The California Supreme Court has had a flurry of activity on derivative injury cases lately, largely thanks to the Covid-19 pandemic.
The pandemic has inspired multiple derivative injury cases – ie cases where an employee has sued their employer with civil claims such as wrongful death of a loved one. The central argument to these cases are as follows:
- The employee contends that they got Covid at work, brought it home, infected a relative, and that the infection killed that relative.
- The employer argues that exclusive remedy of workers’ compensation and the derivative injury doctrine bar the civil suit.
We examined these arguments in greater detail back in 2020, so click here if you are interested in reading these arguments in greater detail.
More recently, these types of suits led to two recent developments at the state Supreme Court.
THE FIRST BIG DEVELOPMENT
In April, the state’s highest court denied See’s Candies petition for review, which asked the state Supreme Court to overturn the 2nd District Court of Appeal’s published decision in the case of See’s Candies v. Los Angeles Superior Court, et al. In that decision, the 2nd DCA had issued a published decision stating that Matilde Ek could proceed with her wrongful death action against See’s Candies.
Ek had filed the civil suit in Superior Court, alleging that she caught Covid-19 at work, brought it home to her husband, and that her husband later died from the infection.
The decision by the state Supreme Court means that Ek can proceed with her suit past the “demurrer” stage, which is important to note. As my seasoned employment law professor taught us in law school, a defendant usually files a demurrer to make the argument that the plaintiff has failed to state a claim – but often has the side effect of educating the plaintiff’s attorney on how to state their claim. (That professor wasn’t a big fan of demurrers as a result.)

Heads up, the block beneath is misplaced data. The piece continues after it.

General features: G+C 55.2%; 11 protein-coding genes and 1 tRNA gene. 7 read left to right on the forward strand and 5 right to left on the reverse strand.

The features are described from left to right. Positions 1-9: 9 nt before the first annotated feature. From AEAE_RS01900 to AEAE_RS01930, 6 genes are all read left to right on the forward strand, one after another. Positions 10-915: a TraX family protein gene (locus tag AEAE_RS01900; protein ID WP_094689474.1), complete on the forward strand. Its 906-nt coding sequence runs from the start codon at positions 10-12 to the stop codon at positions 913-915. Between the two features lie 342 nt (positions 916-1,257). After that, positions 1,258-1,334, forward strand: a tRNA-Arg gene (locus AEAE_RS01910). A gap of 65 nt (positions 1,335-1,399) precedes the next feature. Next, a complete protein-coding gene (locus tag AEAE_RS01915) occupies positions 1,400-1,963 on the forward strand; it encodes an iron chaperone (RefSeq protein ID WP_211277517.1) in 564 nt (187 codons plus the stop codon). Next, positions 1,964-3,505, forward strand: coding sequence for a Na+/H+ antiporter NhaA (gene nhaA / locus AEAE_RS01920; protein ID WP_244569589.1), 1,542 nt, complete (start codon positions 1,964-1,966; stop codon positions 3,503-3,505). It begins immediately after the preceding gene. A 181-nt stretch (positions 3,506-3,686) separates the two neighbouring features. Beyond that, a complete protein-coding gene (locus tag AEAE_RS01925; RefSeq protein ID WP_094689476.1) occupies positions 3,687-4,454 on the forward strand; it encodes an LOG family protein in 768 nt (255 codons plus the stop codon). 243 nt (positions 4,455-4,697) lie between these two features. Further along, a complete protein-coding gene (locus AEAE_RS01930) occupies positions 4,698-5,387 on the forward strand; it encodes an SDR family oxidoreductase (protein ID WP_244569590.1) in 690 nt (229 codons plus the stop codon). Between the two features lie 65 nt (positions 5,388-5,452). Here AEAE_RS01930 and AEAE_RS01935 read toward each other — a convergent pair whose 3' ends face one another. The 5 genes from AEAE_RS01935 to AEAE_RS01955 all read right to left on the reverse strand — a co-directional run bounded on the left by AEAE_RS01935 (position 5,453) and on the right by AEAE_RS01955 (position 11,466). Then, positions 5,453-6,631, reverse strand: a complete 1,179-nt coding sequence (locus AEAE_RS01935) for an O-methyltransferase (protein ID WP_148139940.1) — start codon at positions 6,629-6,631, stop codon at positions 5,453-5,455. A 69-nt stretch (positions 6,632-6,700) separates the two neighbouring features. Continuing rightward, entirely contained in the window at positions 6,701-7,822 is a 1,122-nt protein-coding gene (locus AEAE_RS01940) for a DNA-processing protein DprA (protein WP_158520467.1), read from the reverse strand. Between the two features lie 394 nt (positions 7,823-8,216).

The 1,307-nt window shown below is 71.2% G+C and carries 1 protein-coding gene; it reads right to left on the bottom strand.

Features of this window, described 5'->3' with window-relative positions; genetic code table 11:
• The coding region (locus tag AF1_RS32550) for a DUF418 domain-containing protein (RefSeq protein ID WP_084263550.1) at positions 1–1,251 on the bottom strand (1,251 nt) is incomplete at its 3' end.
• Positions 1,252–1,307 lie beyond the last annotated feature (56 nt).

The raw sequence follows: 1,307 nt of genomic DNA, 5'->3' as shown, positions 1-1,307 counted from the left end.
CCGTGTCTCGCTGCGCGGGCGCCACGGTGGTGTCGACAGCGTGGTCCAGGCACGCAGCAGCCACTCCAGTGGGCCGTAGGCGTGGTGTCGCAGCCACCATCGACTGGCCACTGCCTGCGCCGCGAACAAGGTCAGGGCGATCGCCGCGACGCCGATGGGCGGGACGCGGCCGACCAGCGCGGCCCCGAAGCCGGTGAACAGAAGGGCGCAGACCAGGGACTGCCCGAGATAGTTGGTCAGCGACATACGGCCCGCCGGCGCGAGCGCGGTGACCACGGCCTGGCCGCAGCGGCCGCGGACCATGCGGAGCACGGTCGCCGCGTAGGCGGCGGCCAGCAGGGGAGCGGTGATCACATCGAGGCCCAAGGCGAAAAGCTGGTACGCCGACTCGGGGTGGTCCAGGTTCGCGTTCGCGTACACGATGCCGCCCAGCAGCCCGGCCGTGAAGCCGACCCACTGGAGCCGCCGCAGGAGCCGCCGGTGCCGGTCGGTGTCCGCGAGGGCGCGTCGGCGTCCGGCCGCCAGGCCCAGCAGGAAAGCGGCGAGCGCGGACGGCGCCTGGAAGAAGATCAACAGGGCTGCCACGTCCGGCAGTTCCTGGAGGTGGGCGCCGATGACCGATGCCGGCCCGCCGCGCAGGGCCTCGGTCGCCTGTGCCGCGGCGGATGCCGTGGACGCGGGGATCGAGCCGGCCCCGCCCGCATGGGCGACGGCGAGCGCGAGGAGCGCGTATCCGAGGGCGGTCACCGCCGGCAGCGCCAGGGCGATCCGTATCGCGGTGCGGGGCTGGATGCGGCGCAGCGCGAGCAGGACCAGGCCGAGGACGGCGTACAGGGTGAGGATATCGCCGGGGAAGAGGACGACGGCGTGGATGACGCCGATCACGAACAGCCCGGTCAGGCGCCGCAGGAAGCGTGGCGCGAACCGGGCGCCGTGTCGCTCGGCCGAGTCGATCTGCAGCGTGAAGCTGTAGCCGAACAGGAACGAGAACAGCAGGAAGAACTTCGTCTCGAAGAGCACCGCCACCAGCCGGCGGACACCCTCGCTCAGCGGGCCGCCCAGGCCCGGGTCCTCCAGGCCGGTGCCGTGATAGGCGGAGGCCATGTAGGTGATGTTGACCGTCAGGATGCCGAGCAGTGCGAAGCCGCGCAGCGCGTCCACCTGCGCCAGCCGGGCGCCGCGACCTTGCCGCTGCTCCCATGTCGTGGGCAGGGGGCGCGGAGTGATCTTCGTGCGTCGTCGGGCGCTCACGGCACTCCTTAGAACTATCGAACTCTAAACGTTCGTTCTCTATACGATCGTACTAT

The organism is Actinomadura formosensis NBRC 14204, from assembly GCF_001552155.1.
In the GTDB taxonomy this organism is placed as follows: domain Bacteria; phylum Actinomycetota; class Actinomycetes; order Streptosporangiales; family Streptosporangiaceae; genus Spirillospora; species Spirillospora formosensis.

Here, See’s argued that the exclusive remedy of workers’ compensation should bar the suit – to which the trial court and the appellate courts disagreed.
So Ek can proceed with her lawsuit, but it is by no means over. She still has to prove in Superior Court that she contracted the virus at work, and that she is the one who gave it to her husband, and that was what caused his death. While that all sounds simple, it’s actually filled with complexities that she can prove all of those things, especially when one considers that people can contract Covid-19 in almost any setting involving other people.
THE SECOND CASE
As Ek’s case was making its way through the California appellate courts, another case called Kuciemba v. Victory Woodworks was percolating in the federal courts.
This case ultimately led the Ninth Circuit Court of Appeals to ask the California Supreme Court a similar question – whether the derivative injury doctrine and exclusive remedy bars civil suits against employers, when an employee allegedly gets Covid-19 in the workplace, brings it home, and infects the other people who live with them.
The state Supreme Court is not obligated to answer the Ninth Circuit’s question, but could do so if they want to. This is something we will have to “wait and see.”
For instance, the high court could opt not to answer either question if it is waiting for a case with a certain procedural stance or a certain set of facts. These cases are often complicated proceedings and feature hundreds, if not thousands of facts. If the court has a checklist of facts that it is looking for, then it may be a while until the justices decide to issue a formal ruling on that topic.
WHY WORK COMP PRACTITIONERS SHOULD CARE
Employers should be aware of these developments if they are not already. Why?